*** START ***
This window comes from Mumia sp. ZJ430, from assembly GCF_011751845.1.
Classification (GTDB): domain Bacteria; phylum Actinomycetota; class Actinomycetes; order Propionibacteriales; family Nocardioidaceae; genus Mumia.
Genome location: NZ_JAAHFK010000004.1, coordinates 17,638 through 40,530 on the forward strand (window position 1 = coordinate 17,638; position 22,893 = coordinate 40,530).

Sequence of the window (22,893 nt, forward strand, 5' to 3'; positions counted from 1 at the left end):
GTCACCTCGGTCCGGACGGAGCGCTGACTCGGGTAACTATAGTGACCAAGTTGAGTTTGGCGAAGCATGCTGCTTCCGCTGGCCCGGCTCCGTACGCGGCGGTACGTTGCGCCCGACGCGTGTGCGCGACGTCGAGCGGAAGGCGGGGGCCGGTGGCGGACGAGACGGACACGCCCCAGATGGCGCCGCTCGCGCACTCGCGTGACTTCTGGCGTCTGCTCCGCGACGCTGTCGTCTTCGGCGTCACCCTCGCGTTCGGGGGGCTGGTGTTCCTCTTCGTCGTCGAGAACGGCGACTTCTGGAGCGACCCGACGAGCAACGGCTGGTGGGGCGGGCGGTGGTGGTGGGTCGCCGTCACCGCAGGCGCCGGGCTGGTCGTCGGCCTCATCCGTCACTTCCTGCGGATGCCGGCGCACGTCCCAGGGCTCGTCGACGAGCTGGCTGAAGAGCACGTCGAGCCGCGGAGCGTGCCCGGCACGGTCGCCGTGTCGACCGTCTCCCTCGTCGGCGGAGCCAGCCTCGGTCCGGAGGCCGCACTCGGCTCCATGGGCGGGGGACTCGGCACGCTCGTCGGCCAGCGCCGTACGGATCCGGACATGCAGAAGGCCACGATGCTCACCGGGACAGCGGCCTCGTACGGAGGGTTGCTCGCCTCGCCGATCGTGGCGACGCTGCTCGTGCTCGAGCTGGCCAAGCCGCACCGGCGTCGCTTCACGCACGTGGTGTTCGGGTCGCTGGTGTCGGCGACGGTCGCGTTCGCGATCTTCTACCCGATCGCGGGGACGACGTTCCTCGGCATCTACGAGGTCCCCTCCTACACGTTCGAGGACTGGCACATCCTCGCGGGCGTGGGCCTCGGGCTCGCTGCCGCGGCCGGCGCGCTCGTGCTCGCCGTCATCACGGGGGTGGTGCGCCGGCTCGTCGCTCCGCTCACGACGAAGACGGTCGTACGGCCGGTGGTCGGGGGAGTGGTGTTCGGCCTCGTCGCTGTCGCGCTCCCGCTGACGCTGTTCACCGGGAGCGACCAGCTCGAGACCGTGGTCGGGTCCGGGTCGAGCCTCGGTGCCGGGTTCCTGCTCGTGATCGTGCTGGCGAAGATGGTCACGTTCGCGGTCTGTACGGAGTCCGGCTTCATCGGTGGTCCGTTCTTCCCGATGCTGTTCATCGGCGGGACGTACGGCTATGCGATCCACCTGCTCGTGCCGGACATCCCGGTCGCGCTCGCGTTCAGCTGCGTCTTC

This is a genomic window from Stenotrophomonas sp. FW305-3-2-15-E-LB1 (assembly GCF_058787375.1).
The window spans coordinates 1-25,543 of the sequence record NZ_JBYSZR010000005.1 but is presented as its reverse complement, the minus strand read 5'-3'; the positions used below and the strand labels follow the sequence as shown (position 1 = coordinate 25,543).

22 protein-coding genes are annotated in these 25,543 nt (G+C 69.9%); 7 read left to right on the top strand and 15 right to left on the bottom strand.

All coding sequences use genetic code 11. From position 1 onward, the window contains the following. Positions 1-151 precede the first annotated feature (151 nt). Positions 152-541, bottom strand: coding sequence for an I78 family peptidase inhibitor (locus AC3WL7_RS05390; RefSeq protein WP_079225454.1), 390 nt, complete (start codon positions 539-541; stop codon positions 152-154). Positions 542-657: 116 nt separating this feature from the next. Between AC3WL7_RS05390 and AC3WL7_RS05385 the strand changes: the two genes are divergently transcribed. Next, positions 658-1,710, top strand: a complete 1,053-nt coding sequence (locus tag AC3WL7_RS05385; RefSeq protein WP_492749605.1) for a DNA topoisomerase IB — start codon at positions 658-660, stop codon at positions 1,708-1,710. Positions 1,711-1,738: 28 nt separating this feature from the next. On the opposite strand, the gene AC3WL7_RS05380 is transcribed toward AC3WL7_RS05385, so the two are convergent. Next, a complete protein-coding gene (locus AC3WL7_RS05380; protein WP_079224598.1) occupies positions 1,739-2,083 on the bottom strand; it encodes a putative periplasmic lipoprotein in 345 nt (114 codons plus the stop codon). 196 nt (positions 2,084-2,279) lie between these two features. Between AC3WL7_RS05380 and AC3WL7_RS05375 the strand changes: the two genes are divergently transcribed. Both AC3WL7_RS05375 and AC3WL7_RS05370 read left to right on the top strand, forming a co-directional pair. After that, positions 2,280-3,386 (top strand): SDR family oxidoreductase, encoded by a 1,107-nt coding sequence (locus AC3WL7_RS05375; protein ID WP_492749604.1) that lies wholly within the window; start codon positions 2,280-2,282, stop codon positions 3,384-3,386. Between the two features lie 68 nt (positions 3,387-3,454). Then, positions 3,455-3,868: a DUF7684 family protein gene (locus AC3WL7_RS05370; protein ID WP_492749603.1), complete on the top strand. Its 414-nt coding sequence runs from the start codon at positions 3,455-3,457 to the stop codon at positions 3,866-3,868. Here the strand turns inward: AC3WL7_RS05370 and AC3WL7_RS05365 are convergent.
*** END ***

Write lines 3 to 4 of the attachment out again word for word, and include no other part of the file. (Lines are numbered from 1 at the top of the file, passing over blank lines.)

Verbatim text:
Genome location: NZ_JAAHFK010000004.1, coordinates 17,638 through 40,530 on the forward strand (window position 1 = coordinate 17,638; position 22,893 = coordinate 40,530).

Sequence of the window (22,893 nt, forward strand, 5' to 3'; positions counted from 1 at the left end):